Despite appearances to the contrary, I am in Chicago more often than not, and it has been a while since I updated this blog on the key preservation issues in the city and region. The reigning issue for the last two years has of course been Prentice Women’s Hospital, a breathtaking flower of the union of engineering and architecture designed by Bertrand Goldberg in 1974-75 and slated by Northwestern University to become a vacant lot.
The National Trust made it one of the nation’s 11 Most Endangered Sites last June (I made the announcement) and now the trinity of preservation organizations, the Trust, Landmarks Illinois, and Preservation Chicago, are promoting both a series of CTA subway ads for Prentice and a contest to SHOW PRENTICE SOME LOVE for Valentine’s Day! My job is to wear my Save Prentice t-shirt at major sites across the globe and I got a good start at Macchu Pichu last month. Planning on Angkor Wat next month.
The subway ads are cool, especially since they coincide with the L platform ads for the new building at Rush, which focus on its four-lobed shape and the ease and convenience and quality of care this floorplan provides. And it is the same floorplan designed for the same reason at Prentice. What is old is new again. As I said before.
Quibble a bit? Yes the new one is bigger and the lobes more attenuated and the plan more focused on private rooms because that is the way the sick roll in 2012. But the ideation and justification are the same.
Now we just have to get Mayor Rahm Emmanuel’s attention and see if he wants another tax-free vacant lot a block away from North Michigan Avenue.
Speaking of North Michigan Avenue, the Wrigley Building is finally being landmarked after 25 years – I recall collecting petitions from famous architects and historians and urbanists back in 1987 when it was first proposed for landmark status. It took a new non-Wrigley owner to finally make it official.
The Tribune ran an editorial last week about the travesty of the Soldier Field rebuilding in 2003 and used an illustration of Landmarks Illinois’ 2001 alternate plan that would’ve given the Bears a field big enough to host a Super Bowl. I guess we don’t need a Super Bowl, what with G-8 coming and all…nice to know that Landmarks Illinois’ great alternative use plans are still being remembered. Wonder how our plans for Prentice will be looked at years from now?
What else? Tomorrow we are having a discussion on historic preservation “This is not my Beautiful House: Historic Preservation and People’s History” at the Jane Addams Hull House Museum with activist and researcher Roberta Feldman, National Trust Sites V.P. Estevan Rael-Galvez, architecture critic Lee Bey, and longtime preservationist Mary Means. I am the moderator. I will be moderate again this May when New York Times architecture critic Paul Goldberger and Lee Bey (again) hang out in Harry Weese’s 17th Church of Christ Scientist for the Chicago Modern More Than Mies series, also coordinated by the inestimably talented Christina Morris of the Chicago field office. I wrote so many posts on Modernism last year because it is the HOT thing in preservation and shows no sings of slowing down.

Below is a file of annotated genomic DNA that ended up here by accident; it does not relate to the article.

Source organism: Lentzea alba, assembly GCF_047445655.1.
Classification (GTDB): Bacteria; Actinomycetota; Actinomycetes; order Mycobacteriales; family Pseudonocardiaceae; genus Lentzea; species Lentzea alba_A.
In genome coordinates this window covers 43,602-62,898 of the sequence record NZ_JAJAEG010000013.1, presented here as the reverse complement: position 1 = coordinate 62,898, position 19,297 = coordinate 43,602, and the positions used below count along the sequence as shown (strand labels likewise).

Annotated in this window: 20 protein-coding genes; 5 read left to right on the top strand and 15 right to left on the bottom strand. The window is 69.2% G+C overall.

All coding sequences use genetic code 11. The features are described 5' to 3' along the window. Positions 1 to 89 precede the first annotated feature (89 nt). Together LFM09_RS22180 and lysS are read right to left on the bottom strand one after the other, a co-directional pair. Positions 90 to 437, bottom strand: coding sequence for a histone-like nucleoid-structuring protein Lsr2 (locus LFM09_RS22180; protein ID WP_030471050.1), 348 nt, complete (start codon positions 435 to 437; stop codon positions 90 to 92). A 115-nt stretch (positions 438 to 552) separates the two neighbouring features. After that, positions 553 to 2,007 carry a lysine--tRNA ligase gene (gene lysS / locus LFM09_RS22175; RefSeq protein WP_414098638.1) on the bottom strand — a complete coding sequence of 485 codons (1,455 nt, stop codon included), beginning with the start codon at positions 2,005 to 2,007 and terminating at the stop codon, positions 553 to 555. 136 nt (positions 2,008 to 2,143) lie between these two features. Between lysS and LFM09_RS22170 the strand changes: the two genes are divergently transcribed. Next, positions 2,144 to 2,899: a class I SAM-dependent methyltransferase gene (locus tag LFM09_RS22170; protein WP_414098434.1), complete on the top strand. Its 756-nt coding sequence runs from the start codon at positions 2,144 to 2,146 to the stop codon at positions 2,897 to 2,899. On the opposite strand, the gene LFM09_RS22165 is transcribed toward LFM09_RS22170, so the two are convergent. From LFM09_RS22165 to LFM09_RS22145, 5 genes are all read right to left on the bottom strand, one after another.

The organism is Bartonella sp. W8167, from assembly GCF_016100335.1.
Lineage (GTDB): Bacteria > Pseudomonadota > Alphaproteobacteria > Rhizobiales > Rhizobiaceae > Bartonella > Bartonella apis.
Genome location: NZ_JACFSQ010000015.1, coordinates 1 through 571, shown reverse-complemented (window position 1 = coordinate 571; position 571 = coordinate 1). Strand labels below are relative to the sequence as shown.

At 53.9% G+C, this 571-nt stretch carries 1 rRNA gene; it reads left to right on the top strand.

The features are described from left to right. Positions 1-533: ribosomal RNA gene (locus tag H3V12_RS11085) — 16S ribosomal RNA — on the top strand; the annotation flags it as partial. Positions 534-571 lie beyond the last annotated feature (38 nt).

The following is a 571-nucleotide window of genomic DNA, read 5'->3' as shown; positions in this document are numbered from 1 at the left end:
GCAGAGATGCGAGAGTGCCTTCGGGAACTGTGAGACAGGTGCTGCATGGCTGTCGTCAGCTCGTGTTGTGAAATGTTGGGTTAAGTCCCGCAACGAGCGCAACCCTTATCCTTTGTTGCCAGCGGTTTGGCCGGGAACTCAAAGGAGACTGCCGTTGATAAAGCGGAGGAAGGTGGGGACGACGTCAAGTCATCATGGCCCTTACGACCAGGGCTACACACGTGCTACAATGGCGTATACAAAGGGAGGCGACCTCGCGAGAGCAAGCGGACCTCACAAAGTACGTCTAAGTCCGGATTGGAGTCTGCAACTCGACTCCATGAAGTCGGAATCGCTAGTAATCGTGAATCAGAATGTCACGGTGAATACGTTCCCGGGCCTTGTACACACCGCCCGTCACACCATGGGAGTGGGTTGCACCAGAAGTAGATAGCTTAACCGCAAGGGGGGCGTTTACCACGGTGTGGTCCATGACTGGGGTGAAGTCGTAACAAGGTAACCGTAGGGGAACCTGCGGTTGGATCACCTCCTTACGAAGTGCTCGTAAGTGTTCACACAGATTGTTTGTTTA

even in Lima. Oops – not Chicago…
yum. oh, that’s palo alto..
Speaking of Lee Bey, he posted on the collapse of a fabulous city-owned terra cotta building last week in Auburn-Gresham at 79th and Halsted. I knew the building because it was part of the neighborhood tour we designed down there in 2009 and it ticked a lot of people off that the city owned it for a decade and let it fall down.
Up in Park Ridge they finally have a landmarks ordinance and managed to save the Alfonso Iannelli studio building, after having lost one of the Byrne-Iannelli Cedar Court houses four years ago (blog here.) Here is a photo of the interior of Iannelli’s studio during its heyday, thanks to the unparalleled David Jameson of ArchiTech Gallery.
I visited one of my favorite “mystery” buildings in Chicago, The Forum at 43rd and Calumet. It has a fabulous second-floor theater space that is remarkably intact and is going to be redeveloped by Bernard Loyd, who is doing similar work on 51st Street. The mystery of The Forum, built in the 1890s, is that no one has yet found an original permit or architect for this neighborhood assembly hall, not dissimilar to Thalia Hall in Pilsen or Yondorf Hall in Old Town in inspiration. We have tons of information about its later use as a vital piece of Bronzeville culture, hosting shows by Nat Cole and others and eventually becoming a home to the black Elks. I thought it might be Patton & Fisher and did a bit of research a year ago but no luck. The cool thing about it is that it is almost the ONLY historic cultural venue left on 43rd Street.
The other cool thing is that Bernard is employing 21st century heritage conservation in his projects. He didn’t call it that, but I was struck by how he was integrating gastronomy, cultural performance and other aspects of intangible heritage into his programs for revitalizing buildings.
This is the same thing we are doing in Peru and China, and it is the basis for the discussion we are having at the Global Heritage Fund about moving into the next phase of heritage conservation, a multi-level interactive development platform that unites the attractions of past and present cultural expressions to actualize a diversified (sustainable) economy that reinforces existing cultural and social investments while enhancing external attractions. Historic buildings revitalized with programs based on local cultural traditions attract both local and outside investment and tend to be more stable over time. That’s true in Chicago and Pasadena and it is true in Pingyao and Cusco.
Darn. I was trying to focus on Chicago and no sooner do I get to 43rd Street than I’ve gone global again. But now you know why.